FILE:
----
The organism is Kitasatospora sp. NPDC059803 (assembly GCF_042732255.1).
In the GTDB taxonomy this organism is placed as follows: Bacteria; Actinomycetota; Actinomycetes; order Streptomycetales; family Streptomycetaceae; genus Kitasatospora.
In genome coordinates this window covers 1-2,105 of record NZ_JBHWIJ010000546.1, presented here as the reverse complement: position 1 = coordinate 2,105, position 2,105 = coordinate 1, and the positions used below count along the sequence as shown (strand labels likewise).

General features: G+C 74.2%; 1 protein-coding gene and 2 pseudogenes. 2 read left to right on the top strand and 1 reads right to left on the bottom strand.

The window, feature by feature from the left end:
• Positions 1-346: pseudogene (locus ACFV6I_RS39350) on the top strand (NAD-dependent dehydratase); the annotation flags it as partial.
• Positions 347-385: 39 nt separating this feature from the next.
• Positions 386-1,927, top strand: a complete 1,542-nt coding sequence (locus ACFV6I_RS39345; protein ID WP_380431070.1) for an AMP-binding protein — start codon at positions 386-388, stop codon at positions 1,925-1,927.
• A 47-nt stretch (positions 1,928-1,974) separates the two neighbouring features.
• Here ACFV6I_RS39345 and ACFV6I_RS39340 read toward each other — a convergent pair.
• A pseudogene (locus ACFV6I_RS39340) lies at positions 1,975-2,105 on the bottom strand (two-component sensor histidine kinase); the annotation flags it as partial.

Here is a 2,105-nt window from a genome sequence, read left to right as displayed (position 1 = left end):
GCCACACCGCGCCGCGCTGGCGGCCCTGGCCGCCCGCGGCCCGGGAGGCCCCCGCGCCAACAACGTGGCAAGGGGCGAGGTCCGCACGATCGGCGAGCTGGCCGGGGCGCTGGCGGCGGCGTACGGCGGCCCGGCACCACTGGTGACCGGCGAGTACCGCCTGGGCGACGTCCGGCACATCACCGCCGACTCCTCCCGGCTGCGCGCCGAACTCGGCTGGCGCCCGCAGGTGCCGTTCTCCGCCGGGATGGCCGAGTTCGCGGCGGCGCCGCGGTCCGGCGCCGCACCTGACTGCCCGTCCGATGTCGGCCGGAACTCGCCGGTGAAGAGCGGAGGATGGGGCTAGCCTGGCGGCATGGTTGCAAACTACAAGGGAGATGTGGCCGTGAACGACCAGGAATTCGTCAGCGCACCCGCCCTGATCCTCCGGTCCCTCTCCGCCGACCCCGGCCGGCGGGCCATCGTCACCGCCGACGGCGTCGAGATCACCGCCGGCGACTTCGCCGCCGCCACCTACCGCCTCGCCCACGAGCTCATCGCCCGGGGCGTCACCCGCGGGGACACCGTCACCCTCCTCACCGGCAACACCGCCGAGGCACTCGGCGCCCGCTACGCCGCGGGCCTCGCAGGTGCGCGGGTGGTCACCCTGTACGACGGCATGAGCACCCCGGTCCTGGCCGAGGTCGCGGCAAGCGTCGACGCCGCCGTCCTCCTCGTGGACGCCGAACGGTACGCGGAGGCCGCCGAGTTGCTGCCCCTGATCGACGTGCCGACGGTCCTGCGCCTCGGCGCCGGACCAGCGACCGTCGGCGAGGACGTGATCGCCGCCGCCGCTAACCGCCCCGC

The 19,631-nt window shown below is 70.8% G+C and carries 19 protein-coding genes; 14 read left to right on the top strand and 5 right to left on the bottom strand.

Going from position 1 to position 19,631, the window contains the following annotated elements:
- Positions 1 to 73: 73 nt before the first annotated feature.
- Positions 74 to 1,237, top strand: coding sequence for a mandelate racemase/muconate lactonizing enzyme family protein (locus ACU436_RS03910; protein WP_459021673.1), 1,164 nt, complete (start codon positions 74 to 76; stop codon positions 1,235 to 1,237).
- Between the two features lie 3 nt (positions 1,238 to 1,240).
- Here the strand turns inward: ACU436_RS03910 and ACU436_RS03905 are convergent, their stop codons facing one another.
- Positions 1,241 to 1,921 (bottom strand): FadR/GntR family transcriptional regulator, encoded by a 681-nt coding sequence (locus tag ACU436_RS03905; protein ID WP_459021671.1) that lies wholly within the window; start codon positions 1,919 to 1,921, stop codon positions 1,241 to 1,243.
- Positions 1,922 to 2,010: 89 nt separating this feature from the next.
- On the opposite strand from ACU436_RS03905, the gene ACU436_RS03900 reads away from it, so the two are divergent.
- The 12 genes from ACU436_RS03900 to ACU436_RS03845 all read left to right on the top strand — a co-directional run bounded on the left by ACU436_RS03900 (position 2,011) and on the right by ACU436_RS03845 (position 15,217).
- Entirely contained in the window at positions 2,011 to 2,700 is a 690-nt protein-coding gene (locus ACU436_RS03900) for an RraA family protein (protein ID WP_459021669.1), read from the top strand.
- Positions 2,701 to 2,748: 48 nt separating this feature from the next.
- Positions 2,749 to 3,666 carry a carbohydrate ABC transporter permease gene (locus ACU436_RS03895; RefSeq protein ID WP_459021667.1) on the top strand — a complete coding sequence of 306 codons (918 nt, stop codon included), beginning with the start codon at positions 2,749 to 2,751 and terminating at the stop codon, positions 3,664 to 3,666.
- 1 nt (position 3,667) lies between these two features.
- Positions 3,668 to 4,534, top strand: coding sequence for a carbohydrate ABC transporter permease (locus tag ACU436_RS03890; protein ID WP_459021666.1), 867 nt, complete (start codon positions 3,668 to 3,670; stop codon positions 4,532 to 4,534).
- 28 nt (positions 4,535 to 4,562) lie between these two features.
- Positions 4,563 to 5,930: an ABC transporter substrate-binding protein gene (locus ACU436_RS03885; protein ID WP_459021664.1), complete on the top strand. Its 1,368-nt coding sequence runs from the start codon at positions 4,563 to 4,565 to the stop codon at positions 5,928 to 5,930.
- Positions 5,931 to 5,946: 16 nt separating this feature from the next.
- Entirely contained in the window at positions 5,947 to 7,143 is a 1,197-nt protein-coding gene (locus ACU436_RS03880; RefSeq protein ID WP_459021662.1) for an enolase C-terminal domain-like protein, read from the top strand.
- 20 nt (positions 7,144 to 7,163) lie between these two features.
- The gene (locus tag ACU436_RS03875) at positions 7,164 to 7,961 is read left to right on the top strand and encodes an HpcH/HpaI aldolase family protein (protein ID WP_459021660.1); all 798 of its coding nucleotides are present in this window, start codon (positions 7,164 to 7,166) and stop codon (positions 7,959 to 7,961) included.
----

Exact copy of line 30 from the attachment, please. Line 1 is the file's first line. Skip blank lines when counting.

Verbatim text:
- Positions 4,563 to 5,930: an ABC transporter substrate-binding protein gene (locus ACU436_RS03885; protein ID WP_459021664.1), complete on the top strand. Its 1,368-nt coding sequence runs from the start codon at positions 4,563 to 4,565 to the stop codon at positions 5,928 to 5,930.